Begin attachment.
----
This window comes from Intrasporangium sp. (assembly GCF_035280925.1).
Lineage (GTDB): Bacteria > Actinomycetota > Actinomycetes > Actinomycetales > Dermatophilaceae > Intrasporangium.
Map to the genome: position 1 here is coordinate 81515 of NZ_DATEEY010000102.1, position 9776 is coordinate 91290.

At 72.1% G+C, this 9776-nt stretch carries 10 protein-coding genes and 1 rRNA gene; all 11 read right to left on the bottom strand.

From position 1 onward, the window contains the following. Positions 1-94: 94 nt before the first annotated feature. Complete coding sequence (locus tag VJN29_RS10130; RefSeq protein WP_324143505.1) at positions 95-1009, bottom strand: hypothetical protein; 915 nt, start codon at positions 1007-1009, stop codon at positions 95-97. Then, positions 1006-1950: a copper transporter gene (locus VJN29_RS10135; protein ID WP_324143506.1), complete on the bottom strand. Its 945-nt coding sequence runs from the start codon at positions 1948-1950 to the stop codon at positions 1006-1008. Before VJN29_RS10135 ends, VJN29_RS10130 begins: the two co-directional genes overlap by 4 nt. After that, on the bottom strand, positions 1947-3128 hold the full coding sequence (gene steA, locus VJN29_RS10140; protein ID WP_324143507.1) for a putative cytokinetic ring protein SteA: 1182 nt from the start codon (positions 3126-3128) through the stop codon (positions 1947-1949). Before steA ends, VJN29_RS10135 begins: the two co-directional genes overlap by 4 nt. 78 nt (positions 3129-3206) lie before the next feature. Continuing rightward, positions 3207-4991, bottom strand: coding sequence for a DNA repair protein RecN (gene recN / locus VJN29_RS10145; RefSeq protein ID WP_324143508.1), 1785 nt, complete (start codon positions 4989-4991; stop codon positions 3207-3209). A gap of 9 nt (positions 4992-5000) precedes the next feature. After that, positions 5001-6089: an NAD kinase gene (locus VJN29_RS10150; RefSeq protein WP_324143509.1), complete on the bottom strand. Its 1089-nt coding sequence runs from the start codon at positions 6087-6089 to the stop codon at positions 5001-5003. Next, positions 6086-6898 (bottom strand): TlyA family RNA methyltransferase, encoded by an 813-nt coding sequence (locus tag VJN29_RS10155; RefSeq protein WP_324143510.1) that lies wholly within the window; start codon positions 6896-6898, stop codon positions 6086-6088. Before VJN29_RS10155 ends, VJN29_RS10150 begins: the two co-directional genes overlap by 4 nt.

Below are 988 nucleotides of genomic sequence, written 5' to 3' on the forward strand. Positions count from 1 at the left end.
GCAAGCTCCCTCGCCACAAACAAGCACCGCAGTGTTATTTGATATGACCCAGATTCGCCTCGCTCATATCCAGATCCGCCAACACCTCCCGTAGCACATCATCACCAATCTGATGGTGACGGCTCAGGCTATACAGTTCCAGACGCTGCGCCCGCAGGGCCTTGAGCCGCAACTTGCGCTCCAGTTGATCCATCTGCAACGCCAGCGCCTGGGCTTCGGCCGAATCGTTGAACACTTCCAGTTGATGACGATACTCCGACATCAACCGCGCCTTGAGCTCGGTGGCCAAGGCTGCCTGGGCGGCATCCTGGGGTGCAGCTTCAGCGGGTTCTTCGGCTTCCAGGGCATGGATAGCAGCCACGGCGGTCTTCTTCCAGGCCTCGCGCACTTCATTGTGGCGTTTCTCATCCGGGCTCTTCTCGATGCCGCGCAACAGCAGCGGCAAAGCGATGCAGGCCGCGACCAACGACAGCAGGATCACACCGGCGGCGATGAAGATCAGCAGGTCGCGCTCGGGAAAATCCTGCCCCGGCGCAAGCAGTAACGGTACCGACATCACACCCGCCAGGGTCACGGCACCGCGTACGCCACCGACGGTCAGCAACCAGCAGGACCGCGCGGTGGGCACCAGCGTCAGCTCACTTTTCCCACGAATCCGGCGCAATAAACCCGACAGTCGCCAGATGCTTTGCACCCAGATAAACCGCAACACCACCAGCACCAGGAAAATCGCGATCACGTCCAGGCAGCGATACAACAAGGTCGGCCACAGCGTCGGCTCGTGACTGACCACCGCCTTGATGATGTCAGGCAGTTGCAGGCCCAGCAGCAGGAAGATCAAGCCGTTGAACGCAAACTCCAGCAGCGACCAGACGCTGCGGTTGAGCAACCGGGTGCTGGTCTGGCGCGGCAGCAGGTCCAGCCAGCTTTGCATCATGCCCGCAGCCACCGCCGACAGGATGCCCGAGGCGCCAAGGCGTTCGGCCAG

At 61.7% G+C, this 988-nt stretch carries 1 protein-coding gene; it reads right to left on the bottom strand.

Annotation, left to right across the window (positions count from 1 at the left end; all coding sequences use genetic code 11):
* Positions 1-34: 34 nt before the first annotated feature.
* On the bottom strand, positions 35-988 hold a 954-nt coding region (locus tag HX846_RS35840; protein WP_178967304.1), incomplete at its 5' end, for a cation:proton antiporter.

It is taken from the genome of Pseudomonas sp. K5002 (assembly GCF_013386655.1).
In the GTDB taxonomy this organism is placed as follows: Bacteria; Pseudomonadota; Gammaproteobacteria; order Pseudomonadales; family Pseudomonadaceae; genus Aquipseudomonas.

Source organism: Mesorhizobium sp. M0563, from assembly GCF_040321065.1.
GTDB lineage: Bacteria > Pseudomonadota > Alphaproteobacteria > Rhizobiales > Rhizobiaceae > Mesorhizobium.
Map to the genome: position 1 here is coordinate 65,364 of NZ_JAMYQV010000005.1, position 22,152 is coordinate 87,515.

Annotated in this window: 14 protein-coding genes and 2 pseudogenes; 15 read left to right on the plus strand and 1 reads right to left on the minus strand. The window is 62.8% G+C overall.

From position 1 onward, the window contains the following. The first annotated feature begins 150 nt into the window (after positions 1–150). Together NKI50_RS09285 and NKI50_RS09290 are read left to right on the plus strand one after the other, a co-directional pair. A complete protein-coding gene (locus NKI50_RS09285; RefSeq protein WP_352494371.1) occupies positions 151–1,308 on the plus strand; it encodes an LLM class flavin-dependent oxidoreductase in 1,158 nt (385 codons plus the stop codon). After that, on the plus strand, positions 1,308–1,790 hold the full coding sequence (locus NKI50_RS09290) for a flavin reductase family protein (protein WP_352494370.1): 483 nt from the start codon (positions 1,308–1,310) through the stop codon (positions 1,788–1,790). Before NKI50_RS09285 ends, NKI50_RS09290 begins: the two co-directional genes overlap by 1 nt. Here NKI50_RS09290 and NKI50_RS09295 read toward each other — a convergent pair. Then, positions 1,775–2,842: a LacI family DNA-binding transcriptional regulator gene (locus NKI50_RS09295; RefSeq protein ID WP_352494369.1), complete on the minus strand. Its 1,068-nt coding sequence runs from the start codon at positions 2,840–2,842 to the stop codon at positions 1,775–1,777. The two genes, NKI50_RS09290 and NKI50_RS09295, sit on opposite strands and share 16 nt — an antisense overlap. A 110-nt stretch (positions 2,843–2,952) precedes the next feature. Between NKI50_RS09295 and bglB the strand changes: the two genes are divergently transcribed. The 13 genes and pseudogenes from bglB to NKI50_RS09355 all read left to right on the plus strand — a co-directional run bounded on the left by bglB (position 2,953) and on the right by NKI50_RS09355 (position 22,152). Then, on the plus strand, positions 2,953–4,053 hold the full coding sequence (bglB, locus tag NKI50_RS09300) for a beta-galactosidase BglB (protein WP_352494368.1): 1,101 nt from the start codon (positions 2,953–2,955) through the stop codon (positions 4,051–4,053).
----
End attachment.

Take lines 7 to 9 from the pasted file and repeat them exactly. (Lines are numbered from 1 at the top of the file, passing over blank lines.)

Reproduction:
GCAAGCTCCCTCGCCACAAACAAGCACCGCAGTGTTATTTGATATGACCCAGATTCGCCTCGCTCATATCCAGATCCGCCAACACCTCCCGTAGCACATCATCACCAATCTGATGGTGACGGCTCAGGCTATACAGTTCCAGACGCTGCGCCCGCAGGGCCTTGAGCCGCAACTTGCGCTCCAGTTGATCCATCTGCAACGCCAGCGCCTGGGCTTCGGCCGAATCGTTGAACACTTCCAGTTGATGACGATACTCCGACATCAACCGCGCCTTGAGCTCGGTGGCCAAGGCTGCCTGGGCGGCATCCTGGGGTGCAGCTTCAGCGGGTTCTTCGGCTTCCAGGGCATGGATAGCAGCCACGGCGGTCTTCTTCCAGGCCTCGCGCACTTCATTGTGGCGTTTCTCATCCGGGCTCTTCTCGATGCCGCGCAACAGCAGCGGCAAAGCGATGCAGGCCGCGACCAACGACAGCAGGATCACACCGGCGGCGATGAAGATCAGCAGGTCGCGCTCGGGAAAATCCTGCCCCGGCGCAAGCAGTAACGGTACCGACATCACACCCGCCAGGGTCACGGCACCGCGTACGCCACCGACGGTCAGCAACCAGCAGGACCGCGCGGTGGGCACCAGCGTCAGCTCACTTTTCCCACGAATCCGGCGCAATAAACCCGACAGTCGCCAGATGCTTTGCACCCAGATAAACCGCAACACCACCAGCACCAGGAAAATCGCGATCACGTCCAGGCAGCGATACAACAAGGTCGGCCACAGCGTCGGCTCGTGACTGACCACCGCCTTGATGATGTCAGGCAGTTGCAGGCCCAGCAGCAGGAAGATCAAGCCGTTGAACGCAAACTCCAGCAGCGACCAGACGCTGCGGTTGAGCAACCGGGTGCTGGTCTGGCGCGGCAGCAGGTCCAGCCAGCTTTGCATCATGCCCGCAGCCACCGCCGACAGGATGCCCGAGGCGCCAAGGCGTTCGGCCAG

At 61.7% G+C, this 988-nt stretch carries 1 protein-coding gene; it reads right to left on the bottom strand.

Annotation, left to right across the window (positions count from 1 at the left end; all coding sequences use genetic code 11):